Shakespeare's star-crossed lovers are probably the most famous of all fictional romantic couples. The balcony scene where they confess their love provides some of the best-known lines in English literature, such as, "What's in a name? That which we call a rose/By any other name would smell as sweet."
The story of young lovers seeking happiness despite opposition from their families was well known to Elizabethan audiences. It had appeared in various forms, including as a long, narrative poem by Arthur Brooke. But Shakespeare's beautifully crafted play, with its brilliant use of words and compelling characters, gave the old story a vibrancy that soon eclipsed all other versions.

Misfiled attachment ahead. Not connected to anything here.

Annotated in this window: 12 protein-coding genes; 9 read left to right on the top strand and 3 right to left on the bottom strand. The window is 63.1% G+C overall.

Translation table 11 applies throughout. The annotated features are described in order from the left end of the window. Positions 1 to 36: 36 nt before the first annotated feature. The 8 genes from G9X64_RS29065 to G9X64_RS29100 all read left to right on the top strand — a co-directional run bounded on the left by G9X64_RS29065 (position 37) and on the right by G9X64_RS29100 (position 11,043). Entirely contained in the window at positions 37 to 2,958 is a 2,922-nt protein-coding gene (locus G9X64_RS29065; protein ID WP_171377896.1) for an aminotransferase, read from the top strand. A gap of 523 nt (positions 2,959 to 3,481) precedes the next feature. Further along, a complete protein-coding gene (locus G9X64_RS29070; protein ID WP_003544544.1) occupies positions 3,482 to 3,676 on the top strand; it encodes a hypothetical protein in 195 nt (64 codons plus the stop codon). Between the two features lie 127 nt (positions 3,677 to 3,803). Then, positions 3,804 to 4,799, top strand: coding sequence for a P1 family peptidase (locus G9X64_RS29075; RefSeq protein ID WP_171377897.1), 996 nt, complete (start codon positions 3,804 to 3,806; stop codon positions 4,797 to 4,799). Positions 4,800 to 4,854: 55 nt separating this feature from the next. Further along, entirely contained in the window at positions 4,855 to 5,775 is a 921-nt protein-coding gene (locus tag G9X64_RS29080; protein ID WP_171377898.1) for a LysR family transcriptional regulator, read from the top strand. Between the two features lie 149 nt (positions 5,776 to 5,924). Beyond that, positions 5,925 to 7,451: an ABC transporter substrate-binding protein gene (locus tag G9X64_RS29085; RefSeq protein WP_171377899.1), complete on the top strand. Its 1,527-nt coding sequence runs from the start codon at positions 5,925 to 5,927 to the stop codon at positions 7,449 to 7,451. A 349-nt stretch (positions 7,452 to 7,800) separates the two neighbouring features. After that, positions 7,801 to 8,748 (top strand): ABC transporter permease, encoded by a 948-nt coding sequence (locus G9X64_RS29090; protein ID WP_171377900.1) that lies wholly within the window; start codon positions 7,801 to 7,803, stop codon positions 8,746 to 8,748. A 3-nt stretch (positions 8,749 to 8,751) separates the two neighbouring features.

Even today, more than 400 years after it was first presented, Romeo and Juliet symbolizes true burning love.